I write the following not as a cry for help, but to try and unburden myself a bit. Right now my brain is a cacophony of thoughts, all battling each other for the prime spot at the forefront. My way of finding some semblance of control is writing it out, so this is me writing out my feelings just like my 14 year old emo self did. On a Friday night as well – talk about deja vu.
I’d like to tell you a little bit about what is like living in my brain. It would be a safe bet that whatever you have thought about me, on any topic and with regards any of my failures and flaws, I have been plagued by thoughts of a similar nature that are 1000 times worse. (Which sounds like the world’s worst humble brag!) My brain’s default setting is optimism for everything and everyone else, except myself. My external monologue is limited to anti-Charlotte propaganda, everything that opposes this agenda and demonstrates anything that could be perceived as self-positivism is censored out unless a mighty internal battle takes place. And that requires such an incredible amount of emotional energy, and I’m totally tapped out. The end of the academic year is nigh and I am running on empty.
I need to put these thoughts on paper/digital paper for myself, and I can feel myself becoming increasingly adrift right now. And it’s scary seeing these words forming and lay out my inner truth. It’s frightening reading them, even more so knowing that a few others may read them to.
But this week I had the greatest privilege taking 20 of my students to the Houses of Parliament (thanks to the amazing https://www.ministryofstories.org/) to perform speeches on what matters to them. Not only where they all so posed and articulate, they were all so personal and honest. They displayed true bravery, so I’m going to do the same here.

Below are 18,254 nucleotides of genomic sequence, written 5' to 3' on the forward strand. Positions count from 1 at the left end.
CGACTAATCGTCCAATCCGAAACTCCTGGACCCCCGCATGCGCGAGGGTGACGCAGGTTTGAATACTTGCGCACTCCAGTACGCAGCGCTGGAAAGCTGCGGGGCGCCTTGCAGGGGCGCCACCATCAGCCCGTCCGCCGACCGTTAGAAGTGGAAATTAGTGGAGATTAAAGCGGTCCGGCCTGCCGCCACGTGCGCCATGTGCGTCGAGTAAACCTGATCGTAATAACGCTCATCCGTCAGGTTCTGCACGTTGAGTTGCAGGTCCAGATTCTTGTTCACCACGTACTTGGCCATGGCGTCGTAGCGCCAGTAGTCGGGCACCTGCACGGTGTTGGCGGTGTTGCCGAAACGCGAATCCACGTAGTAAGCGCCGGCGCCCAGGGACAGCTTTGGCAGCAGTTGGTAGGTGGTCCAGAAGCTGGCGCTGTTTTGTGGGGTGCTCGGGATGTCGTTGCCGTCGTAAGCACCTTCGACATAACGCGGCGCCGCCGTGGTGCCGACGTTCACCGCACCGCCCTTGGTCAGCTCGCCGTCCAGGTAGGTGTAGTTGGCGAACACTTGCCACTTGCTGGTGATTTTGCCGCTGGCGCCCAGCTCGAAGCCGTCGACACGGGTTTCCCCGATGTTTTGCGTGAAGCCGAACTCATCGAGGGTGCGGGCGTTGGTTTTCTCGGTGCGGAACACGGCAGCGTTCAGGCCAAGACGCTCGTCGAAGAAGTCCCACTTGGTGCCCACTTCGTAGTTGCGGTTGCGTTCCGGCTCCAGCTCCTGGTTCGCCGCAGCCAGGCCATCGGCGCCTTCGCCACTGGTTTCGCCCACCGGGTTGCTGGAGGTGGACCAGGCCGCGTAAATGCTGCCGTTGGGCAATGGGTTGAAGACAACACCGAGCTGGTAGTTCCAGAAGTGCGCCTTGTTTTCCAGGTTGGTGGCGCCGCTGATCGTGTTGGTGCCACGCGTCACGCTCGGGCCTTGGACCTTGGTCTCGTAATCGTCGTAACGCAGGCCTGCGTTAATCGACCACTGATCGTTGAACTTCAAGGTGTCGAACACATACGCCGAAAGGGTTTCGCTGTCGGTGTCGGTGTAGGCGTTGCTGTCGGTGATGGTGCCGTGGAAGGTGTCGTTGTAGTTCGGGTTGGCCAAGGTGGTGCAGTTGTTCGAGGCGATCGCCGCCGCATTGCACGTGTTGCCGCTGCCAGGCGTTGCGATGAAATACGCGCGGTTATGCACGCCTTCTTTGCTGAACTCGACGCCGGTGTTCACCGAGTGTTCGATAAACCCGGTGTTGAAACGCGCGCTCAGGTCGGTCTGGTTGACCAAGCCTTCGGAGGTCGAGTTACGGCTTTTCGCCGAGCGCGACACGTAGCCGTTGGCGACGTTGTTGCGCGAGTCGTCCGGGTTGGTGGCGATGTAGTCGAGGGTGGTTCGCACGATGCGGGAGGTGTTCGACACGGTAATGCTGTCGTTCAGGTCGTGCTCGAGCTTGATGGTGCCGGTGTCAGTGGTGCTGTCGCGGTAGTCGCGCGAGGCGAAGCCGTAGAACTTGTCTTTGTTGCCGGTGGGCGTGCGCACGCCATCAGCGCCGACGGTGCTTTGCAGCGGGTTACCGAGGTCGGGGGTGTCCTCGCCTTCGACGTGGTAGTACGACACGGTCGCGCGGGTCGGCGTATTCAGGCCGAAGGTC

I should be out with my friends this evening. But I’m not. Partly that’s because I’m tired physically, but it’s the mental exhaustion that is stopping me. The self-doubt and self-loathing playlist (they take turns but sometimes team up for a discordant duet) has be beaten and bruised to the extent I can’t face going out. Not tonight.
Here’s the tracklist from today’s trains of thought – Don’t you realise no-one really likes you? You’re such a waste of space. No-one will miss you if you go. In fact, they’ll be glad you didn’t. You’re really not enough are you. Why can’t you be more normal? Why can’t you fit in? You always say the wrong thing, you’re doing everyone a favour by not bothering. You don’t really deserve it. Don’t they realise what a fraud you are?
It hurts to see those words on the screen. It hurt to write out the lyrics that have been attacking me today. And yet, I feel the venom of them lessening as a result of seeing them written out. They are just words after all – or at least that is what I wish I could say. I wish they weren’t so powerful and I wish they weren’t so loud. I wish they didn’t make sitting in silence so frightening without something drowning them out or at least partially muffling them. I wish I could actually accept a compliment as opposed to briefly acknowledging it and shaking it off.
This week, in a rather Baader-Meinhof manner, I’ve seen and heard a lot of people speaking about how we never fully know of someone’s struggle. We see the surface, making judgements and presumptions without ever fully knowing. Yet we can never truly understand unless we walk a mile in their shoes. So this is me writing about how, right now, I’m struggling a little bit. Possibly in the manner of the swan on top, paddling desperately underneath. Or perhaps I’ve been less able at concealing it and maintaining the illusion that I’m okay.
Thing will get better, I know that. Soon this term will end, and after sleeping for a minimum of a week, I’ll be less fatigued. I’ll be stronger and be able to hold up in the fight against my negative thoughts. But right now I’m not. And that’s okay too.
And even just the act of acknowledging and writing that makes me feel a little lighter.